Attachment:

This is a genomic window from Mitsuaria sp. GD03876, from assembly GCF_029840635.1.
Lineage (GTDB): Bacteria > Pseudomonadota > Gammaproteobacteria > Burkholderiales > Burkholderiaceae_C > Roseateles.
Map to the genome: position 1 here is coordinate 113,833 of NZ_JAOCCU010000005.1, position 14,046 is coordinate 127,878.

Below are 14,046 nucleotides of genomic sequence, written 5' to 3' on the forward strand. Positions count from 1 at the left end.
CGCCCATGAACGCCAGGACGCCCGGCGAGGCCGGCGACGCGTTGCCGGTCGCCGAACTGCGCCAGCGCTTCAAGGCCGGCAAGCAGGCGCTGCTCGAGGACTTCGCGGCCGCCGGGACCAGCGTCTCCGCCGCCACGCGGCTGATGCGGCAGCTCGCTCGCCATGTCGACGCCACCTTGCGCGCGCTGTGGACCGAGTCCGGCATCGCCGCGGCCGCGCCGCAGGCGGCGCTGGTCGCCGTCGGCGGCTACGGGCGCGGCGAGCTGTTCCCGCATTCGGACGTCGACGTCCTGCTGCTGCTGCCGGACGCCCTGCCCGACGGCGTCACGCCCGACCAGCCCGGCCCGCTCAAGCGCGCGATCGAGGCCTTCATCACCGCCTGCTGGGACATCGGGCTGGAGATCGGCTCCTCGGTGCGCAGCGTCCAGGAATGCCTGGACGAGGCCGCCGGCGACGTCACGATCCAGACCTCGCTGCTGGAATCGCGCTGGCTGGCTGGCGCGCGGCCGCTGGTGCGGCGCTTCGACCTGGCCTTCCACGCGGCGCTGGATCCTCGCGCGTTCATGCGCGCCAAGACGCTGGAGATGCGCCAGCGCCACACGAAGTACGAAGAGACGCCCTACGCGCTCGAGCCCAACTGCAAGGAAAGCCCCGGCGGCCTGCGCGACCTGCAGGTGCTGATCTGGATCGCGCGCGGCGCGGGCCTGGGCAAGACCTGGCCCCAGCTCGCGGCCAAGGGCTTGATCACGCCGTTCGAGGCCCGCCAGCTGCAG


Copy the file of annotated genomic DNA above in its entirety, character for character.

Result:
This is a genomic window from Mitsuaria sp. GD03876, from assembly GCF_029840635.1.
Lineage (GTDB): Bacteria > Pseudomonadota > Gammaproteobacteria > Burkholderiales > Burkholderiaceae_C > Roseateles.
Map to the genome: position 1 here is coordinate 113,833 of NZ_JAOCCU010000005.1, position 14,046 is coordinate 127,878.

Below are 14,046 nucleotides of genomic sequence, written 5' to 3' on the forward strand. Positions count from 1 at the left end.
CGCCCATGAACGCCAGGACGCCCGGCGAGGCCGGCGACGCGTTGCCGGTCGCCGAACTGCGCCAGCGCTTCAAGGCCGGCAAGCAGGCGCTGCTCGAGGACTTCGCGGCCGCCGGGACCAGCGTCTCCGCCGCCACGCGGCTGATGCGGCAGCTCGCTCGCCATGTCGACGCCACCTTGCGCGCGCTGTGGACCGAGTCCGGCATCGCCGCGGCCGCGCCGCAGGCGGCGCTGGTCGCCGTCGGCGGCTACGGGCGCGGCGAGCTGTTCCCGCATTCGGACGTCGACGTCCTGCTGCTGCTGCCGGACGCCCTGCCCGACGGCGTCACGCCCGACCAGCCCGGCCCGCTCAAGCGCGCGATCGAGGCCTTCATCACCGCCTGCTGGGACATCGGGCTGGAGATCGGCTCCTCGGTGCGCAGCGTCCAGGAATGCCTGGACGAGGCCGCCGGCGACGTCACGATCCAGACCTCGCTGCTGGAATCGCGCTGGCTGGCTGGCGCGCGGCCGCTGGTGCGGCGCTTCGACCTGGCCTTCCACGCGGCGCTGGATCCTCGCGCGTTCATGCGCGCCAAGACGCTGGAGATGCGCCAGCGCCACACGAAGTACGAAGAGACGCCCTACGCGCTCGAGCCCAACTGCAAGGAAAGCCCCGGCGGCCTGCGCGACCTGCAGGTGCTGATCTGGATCGCGCGCGGCGCGGGCCTGGGCAAGACCTGGCCCCAGCTCGCGGCCAAGGGCTTGATCACGCCGTTCGAGGCCCGCCAGCTGCAG